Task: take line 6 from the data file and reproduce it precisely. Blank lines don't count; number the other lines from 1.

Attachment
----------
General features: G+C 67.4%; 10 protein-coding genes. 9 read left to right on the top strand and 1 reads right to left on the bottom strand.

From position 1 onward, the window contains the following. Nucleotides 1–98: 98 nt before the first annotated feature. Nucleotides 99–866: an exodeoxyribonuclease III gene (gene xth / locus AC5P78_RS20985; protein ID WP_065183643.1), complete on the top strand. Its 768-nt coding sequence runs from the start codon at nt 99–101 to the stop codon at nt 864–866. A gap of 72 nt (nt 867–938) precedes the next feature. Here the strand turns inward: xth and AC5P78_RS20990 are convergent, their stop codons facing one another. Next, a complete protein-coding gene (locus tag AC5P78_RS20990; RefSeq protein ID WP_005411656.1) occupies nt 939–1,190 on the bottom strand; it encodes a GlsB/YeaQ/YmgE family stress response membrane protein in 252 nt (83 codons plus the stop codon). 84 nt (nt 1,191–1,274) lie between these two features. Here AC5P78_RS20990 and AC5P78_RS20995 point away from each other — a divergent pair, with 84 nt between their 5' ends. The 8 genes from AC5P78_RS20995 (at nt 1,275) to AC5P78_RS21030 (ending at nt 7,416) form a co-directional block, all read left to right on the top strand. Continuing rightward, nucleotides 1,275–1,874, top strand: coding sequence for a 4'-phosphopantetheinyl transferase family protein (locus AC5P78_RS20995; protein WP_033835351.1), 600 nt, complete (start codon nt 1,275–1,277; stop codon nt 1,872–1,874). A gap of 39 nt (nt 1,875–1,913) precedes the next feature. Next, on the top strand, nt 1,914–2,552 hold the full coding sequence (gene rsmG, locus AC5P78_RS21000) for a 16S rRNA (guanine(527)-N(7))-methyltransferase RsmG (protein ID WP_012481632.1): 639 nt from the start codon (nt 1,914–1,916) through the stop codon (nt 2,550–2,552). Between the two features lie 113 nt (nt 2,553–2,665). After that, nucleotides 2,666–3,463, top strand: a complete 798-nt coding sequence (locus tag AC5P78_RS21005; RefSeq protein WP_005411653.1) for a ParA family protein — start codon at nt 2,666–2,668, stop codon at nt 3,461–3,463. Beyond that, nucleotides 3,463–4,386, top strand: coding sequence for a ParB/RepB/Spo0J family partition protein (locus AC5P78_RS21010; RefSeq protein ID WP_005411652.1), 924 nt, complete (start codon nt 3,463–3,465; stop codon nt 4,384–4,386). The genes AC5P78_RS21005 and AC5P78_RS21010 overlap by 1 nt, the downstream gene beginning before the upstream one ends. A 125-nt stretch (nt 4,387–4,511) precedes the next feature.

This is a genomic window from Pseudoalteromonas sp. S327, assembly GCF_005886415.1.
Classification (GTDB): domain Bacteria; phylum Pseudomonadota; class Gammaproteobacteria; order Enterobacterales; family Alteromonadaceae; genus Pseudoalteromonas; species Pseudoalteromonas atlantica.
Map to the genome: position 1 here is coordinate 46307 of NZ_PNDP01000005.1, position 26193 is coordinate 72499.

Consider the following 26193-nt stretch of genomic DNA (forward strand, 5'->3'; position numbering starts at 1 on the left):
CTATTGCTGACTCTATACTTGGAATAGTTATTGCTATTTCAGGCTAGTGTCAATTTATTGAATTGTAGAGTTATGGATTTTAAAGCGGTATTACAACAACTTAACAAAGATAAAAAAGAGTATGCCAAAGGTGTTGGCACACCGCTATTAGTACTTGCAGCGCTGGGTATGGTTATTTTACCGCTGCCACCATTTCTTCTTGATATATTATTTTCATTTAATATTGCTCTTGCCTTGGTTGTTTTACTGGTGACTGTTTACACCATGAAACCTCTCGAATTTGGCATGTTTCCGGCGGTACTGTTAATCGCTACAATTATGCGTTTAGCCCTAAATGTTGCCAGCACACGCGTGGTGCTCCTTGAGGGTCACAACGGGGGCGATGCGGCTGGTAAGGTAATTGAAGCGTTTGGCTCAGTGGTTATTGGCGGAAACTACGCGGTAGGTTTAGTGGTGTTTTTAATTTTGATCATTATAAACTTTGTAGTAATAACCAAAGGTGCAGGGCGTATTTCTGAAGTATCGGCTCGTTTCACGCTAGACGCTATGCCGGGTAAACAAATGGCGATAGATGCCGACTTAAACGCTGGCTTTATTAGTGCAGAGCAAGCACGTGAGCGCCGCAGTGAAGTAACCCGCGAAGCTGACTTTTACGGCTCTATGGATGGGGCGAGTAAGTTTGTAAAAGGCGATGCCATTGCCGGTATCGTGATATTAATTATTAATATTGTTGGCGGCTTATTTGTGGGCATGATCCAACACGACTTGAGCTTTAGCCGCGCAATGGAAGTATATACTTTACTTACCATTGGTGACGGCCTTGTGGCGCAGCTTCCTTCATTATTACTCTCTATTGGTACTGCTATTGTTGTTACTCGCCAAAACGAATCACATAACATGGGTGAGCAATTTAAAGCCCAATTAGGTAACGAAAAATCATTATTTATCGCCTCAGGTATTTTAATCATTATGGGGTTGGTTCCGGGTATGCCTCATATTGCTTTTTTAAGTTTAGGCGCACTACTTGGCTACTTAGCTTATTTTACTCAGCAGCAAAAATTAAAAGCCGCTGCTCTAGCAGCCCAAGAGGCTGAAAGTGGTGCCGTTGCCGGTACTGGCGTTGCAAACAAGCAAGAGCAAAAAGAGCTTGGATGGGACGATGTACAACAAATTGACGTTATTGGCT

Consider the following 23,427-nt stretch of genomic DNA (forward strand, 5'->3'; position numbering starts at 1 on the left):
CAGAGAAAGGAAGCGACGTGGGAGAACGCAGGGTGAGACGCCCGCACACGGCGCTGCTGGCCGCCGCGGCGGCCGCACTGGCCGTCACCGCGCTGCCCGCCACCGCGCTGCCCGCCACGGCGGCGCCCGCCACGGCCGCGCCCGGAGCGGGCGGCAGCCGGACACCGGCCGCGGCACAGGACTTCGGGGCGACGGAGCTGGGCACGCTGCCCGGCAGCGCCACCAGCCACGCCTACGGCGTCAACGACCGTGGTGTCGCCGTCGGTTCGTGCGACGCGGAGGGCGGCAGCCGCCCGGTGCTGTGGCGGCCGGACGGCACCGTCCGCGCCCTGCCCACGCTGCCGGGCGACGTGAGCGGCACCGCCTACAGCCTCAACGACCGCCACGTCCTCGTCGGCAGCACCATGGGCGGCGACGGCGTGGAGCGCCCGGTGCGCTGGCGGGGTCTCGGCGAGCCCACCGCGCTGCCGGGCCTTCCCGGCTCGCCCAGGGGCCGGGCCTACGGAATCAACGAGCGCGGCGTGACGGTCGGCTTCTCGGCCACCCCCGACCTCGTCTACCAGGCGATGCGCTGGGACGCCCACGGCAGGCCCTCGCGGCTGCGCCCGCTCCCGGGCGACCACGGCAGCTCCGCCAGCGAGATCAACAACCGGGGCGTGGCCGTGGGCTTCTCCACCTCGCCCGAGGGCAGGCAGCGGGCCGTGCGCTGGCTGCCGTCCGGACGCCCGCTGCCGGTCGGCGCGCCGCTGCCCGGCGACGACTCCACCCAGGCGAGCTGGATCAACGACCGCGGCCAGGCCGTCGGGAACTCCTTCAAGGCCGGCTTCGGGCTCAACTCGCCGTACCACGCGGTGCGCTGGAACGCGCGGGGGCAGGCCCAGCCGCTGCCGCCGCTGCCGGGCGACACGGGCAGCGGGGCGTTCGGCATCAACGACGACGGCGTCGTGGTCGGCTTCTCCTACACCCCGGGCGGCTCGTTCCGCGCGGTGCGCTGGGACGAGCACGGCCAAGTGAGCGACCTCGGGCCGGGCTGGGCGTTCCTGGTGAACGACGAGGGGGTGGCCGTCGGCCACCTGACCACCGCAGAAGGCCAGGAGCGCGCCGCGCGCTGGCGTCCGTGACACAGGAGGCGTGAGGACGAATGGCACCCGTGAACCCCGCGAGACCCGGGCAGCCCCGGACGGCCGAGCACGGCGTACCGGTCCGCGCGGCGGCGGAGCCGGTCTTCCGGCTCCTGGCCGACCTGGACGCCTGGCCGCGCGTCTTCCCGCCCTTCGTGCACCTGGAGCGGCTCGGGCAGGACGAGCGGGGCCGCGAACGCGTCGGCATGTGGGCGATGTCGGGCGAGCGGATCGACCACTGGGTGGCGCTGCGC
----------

Consider the following 26193-nt stretch of genomic DNA (forward strand, 5'->3'; position numbering starts at 1 on the left):